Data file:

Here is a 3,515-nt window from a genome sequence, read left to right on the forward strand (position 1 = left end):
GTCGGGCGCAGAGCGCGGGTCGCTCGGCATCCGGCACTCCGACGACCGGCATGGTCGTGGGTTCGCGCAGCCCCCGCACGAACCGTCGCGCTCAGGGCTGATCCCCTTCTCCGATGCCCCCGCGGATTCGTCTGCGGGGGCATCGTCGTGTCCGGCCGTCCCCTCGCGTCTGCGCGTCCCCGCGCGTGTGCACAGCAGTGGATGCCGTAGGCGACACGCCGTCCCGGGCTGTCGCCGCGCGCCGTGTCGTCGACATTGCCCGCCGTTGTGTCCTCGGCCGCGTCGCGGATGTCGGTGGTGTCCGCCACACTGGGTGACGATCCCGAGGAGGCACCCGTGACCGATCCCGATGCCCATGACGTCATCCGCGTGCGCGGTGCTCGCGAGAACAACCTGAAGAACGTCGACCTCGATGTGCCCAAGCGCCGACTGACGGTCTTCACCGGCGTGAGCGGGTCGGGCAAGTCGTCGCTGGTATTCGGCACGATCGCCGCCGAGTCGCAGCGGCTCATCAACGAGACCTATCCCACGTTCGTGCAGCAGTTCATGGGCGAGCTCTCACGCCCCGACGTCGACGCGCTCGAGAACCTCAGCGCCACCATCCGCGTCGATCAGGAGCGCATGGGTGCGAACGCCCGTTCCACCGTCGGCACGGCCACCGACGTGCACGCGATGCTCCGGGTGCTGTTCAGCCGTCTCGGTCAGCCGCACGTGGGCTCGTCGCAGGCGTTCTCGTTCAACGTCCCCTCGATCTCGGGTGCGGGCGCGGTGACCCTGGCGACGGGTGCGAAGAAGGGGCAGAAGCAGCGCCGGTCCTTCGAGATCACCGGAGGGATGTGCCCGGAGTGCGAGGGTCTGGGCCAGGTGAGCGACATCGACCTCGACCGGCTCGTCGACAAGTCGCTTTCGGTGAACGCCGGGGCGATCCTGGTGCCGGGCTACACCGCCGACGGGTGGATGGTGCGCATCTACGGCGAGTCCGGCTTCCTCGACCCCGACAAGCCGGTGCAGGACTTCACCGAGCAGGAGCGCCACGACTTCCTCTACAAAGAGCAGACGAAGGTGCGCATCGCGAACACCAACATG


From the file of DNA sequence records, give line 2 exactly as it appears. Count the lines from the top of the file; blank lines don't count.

GTCGGGCGCAGAGCGCGGGTCGCTCGGCATCCGGCACTCCGACGACCGGCATGGTCGTGGGTTCGCGCAGCCCCCGCACGAACCGTCGCGCTCAGGGCTGATCCCCTTCTCCGATGCCCCCGCGGATTCGTCTGCGGGGGCATCGTCGTGTCCGGCCGTCCCCTCGCGTCTGCGCGTCCCCGCGCGTGTGCACAGCAGTGGATGCCGTAGGCGACACGCCGTCCCGGGCTGTCGCCGCGCGCCGTGTCGTCGACATTGCCCGCCGTTGTGTCCTCGGCCGCGTCGCGGATGTCGGTGGTGTCCGCCACACTGGGTGACGATCCCGAGGAGGCACCCGTGACCGATCCCGATGCCCATGACGTCATCCGCGTGCGCGGTGCTCGCGAGAACAACCTGAAGAACGTCGACCTCGATGTGCCCAAGCGCCGACTGACGGTCTTCACCGGCGTGAGCGGGTCGGGCAAGTCGTCGCTGGTATTCGGCACGATCGCCGCCGAGTCGCAGCGGCTCATCAACGAGACCTATCCCACGTTCGTGCAGCAGTTCATGGGCGAGCTCTCACGCCCCGACGTCGACGCGCTCGAGAACCTCAGCGCCACCATCCGCGTCGATCAGGAGCGCATGGGTGCGAACGCCCGTTCCACCGTCGGCACGGCCACCGACGTGCACGCGATGCTCCGGGTGCTGTTCAGCCGTCTCGGTCAGCCGCACGTGGGCTCGTCGCAGGCGTTCTCGTTCAACGTCCCCTCGATCTCGGGTGCGGGCGCGGTGACCCTGGCGACGGGTGCGAAGAAGGGGCAGAAGCAGCGCCGGTCCTTCGAGATCACCGGAGGGATGTGCCCGGAGTGCGAGGGTCTGGGCCAGGTGAGCGACATCGACCTCGACCGGCTCGTCGACAAGTCGCTTTCGGTGAACGCCGGGGCGATCCTGGTGCCGGGCTACACCGCCGACGGGTGGATGGTGCGCATCTACGGCGAGTCCGGCTTCCTCGACCCCGACAAGCCGGTGCAGGACTTCACCGAGCAGGAGCGCCACGACTTCCTCTACAAAGAGCAGACGAAGGTGCGCATCGCGAACACCAACATG